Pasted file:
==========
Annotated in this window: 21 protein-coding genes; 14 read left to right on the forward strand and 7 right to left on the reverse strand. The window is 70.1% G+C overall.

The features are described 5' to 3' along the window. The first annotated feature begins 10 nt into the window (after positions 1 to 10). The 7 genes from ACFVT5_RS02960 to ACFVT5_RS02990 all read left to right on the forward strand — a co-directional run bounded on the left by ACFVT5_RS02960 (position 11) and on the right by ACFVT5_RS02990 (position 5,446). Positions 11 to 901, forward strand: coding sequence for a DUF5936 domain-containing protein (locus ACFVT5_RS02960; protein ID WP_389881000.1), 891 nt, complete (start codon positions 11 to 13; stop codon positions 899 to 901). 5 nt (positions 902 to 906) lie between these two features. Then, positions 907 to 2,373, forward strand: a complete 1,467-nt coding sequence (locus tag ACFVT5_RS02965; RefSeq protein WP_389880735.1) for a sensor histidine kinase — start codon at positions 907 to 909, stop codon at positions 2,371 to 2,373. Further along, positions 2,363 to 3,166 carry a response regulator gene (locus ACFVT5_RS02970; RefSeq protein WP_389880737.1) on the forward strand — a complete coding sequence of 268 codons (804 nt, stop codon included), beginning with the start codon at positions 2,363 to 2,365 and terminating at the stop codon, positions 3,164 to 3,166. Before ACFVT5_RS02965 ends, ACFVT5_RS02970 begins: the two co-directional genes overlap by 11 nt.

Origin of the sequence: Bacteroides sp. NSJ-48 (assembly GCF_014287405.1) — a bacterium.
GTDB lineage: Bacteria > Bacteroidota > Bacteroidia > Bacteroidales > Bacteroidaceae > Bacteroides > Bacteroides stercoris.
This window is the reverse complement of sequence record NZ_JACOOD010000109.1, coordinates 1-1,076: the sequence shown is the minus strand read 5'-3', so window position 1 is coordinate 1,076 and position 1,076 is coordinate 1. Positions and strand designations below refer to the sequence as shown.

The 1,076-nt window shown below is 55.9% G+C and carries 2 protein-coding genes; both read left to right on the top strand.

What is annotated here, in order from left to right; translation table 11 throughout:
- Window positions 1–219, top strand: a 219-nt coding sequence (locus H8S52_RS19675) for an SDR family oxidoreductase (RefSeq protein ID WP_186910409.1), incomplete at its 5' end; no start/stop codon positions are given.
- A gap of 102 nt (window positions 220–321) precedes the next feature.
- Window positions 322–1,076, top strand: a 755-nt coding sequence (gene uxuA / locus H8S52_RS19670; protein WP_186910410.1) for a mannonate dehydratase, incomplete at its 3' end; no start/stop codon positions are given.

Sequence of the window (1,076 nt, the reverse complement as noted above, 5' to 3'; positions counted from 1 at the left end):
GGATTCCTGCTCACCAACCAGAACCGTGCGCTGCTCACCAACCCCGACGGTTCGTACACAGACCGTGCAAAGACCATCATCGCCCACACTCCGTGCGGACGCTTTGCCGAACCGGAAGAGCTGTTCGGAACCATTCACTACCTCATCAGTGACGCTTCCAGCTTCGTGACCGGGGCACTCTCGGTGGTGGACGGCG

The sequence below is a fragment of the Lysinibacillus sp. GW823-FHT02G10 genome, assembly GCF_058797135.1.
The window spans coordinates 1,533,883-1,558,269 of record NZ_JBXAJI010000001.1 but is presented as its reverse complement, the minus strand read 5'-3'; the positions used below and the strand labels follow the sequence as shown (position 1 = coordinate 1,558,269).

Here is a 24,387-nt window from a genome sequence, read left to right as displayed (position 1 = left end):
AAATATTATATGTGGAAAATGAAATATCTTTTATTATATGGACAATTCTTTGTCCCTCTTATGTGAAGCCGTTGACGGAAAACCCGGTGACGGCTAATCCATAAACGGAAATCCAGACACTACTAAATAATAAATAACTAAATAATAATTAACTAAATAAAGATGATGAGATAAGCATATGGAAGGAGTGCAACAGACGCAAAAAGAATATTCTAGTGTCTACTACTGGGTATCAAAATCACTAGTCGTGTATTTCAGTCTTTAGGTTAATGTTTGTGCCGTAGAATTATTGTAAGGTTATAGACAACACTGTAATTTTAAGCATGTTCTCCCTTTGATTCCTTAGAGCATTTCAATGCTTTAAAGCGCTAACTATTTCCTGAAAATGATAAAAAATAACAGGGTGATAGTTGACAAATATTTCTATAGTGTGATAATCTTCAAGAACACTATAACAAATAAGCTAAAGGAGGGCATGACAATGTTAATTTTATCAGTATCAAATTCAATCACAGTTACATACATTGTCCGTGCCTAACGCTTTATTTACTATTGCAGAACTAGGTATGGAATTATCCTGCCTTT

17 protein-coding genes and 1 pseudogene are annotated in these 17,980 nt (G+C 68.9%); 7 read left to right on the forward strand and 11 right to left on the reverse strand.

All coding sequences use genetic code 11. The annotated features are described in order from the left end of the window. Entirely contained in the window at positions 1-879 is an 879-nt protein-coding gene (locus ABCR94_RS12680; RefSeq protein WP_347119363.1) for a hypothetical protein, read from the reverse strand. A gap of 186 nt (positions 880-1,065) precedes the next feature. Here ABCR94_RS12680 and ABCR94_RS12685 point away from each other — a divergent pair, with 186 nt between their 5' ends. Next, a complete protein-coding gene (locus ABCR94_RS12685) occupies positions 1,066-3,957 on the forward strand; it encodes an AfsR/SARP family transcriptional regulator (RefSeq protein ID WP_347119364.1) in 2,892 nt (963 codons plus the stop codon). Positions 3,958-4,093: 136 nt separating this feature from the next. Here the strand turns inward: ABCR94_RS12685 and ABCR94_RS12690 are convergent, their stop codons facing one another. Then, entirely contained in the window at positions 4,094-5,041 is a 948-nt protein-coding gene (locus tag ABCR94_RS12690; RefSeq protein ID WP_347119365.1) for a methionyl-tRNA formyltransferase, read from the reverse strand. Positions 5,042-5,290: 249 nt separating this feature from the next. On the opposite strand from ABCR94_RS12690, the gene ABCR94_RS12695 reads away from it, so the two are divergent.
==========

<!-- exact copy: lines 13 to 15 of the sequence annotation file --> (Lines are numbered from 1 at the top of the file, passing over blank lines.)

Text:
The sequence below is a fragment of the Lysinibacillus sp. GW823-FHT02G10 genome, assembly GCF_058797135.1.
The window spans coordinates 1,533,883-1,558,269 of record NZ_JBXAJI010000001.1 but is presented as its reverse complement, the minus strand read 5'-3'; the positions used below and the strand labels follow the sequence as shown (position 1 = coordinate 1,558,269).

Here is a 24,387-nt window from a genome sequence, read left to right as displayed (position 1 = left end):